Tropical Depression #18 Forecast/Discussion

This forecast/discussion is a 5-day forecast for the tropical element of the large storm modeled over the eastern US. I will post a separate discussion covering what happens past 5 days later this afternoon.

Above is a look at TD 18 as of 11:15am EDT. The depression has organized considerably since yesterday, with a much more consolidated area of convection over the center of circulation. Outflow is fair to the north and south of the system but not great.

An examination of recent microwave imagery shows that there is a hint at a curved but over the northern and eastern semi-circle of the system, with the center within a few miles of 13.5N, 78W in this image per the National Hurricane Center. If the system can continue to organize banding and consolidate, it may become a tropical storm later today and will likely become a tropical storm tonight. Assuming an invest in the open Atlantic does not become named sooner, TD 18 will assume the name “Sandy” when it reaches tropical storm strength.

As discussed yesterday, as 18L drifts farther SW it positions itself under decreasing wind shear, which promotes organization. There is a belt of sub-tropical westerlies to the north of the cyclone which is aiding in venting the system…which can be seen with cirrus clouds moving away from the system in the northern semi-circle. As the system drifts southwest into tomorrow, it will remain under favorable upper level conditions for intensification.

http://mag.ncep.noaa.gov/NCOMAGWEB/appcontroller?prevPage=Model&MainPage=index&image=&page=Param&cycle=10%2F22%2F2012+12UTC&rname=UPPER+AIR+PARMS&pname=850vor_500ht_200wd&pdesc=&model=GFS&area=WNATL&cat=MODEL+GUIDANCE&fcast=5+Day+Loop&areaDesc=Western+North+Atlantic+-+Southeast+US+Central+America+Caribbean&prevArea=WNATL&currKey=model&returnToModel=&imageSize=M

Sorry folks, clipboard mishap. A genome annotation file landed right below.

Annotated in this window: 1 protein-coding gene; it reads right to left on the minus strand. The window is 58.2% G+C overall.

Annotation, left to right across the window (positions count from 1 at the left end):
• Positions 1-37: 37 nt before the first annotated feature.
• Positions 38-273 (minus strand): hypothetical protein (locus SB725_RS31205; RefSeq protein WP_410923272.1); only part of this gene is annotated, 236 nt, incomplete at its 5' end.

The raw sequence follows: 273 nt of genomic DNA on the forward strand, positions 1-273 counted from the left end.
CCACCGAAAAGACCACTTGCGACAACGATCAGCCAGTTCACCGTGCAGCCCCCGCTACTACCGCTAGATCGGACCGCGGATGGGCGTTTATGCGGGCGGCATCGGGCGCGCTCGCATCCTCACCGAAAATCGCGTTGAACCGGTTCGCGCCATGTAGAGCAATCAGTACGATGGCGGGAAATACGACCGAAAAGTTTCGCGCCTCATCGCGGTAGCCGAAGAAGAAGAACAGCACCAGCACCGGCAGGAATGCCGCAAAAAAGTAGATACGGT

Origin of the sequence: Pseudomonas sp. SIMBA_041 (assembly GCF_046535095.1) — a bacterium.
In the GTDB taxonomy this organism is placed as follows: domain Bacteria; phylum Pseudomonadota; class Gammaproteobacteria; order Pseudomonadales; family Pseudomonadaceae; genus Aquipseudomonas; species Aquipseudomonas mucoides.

This 5-day animation of the GFS shows that upper level winds (barbs on map) remain in the 10-20 knot range over the system until it approaches Cuba, before increasing significantly. Due to the very warm waters under the system, and the expectation that 18L will have about 48 hours of light to moderate wind shear and good upper level divergence, if 18L can consolidate a bit further today and tonight it may overperform and become a strong system before shear begins to take its toll in about two days and Cuba shortly thereafter. Will somewhat blend the idea of a more robust system with current ATCF intensity guidance and show 18L becoming a minimal hurricane before impacting Cuba.

After passing Cuba, the global models show 18L interacting with strong upper level southwesterly winds. However, the models generally show the system maintaining or lower its pressure with an expanding wind field, showing that the system will get a shot of baroclinic energy, and also meaning the system will not be completely tropical:

Due to this, will match the NHC and indicate a sub-tropical storm for the day 5 forecast.

As for the track forecast, the system will drift southwest for the next 12-24 hours due to strong low level ridging to its north. However as a trough over the central US impinges on this ridging it will weaken and slide to the east somewhat, allowing a slow north to north-northeast motion to occur.

Note how on the 0z Euro Ensembles, there is ridging surrounding the depression in all directions, with the weakest ridging being to the N-NE. The system will follow the path of least resistance to the NNE starting in about 24 hours, and this general motion will continue through the 5-day forecast period.

Forecast track/intensity:

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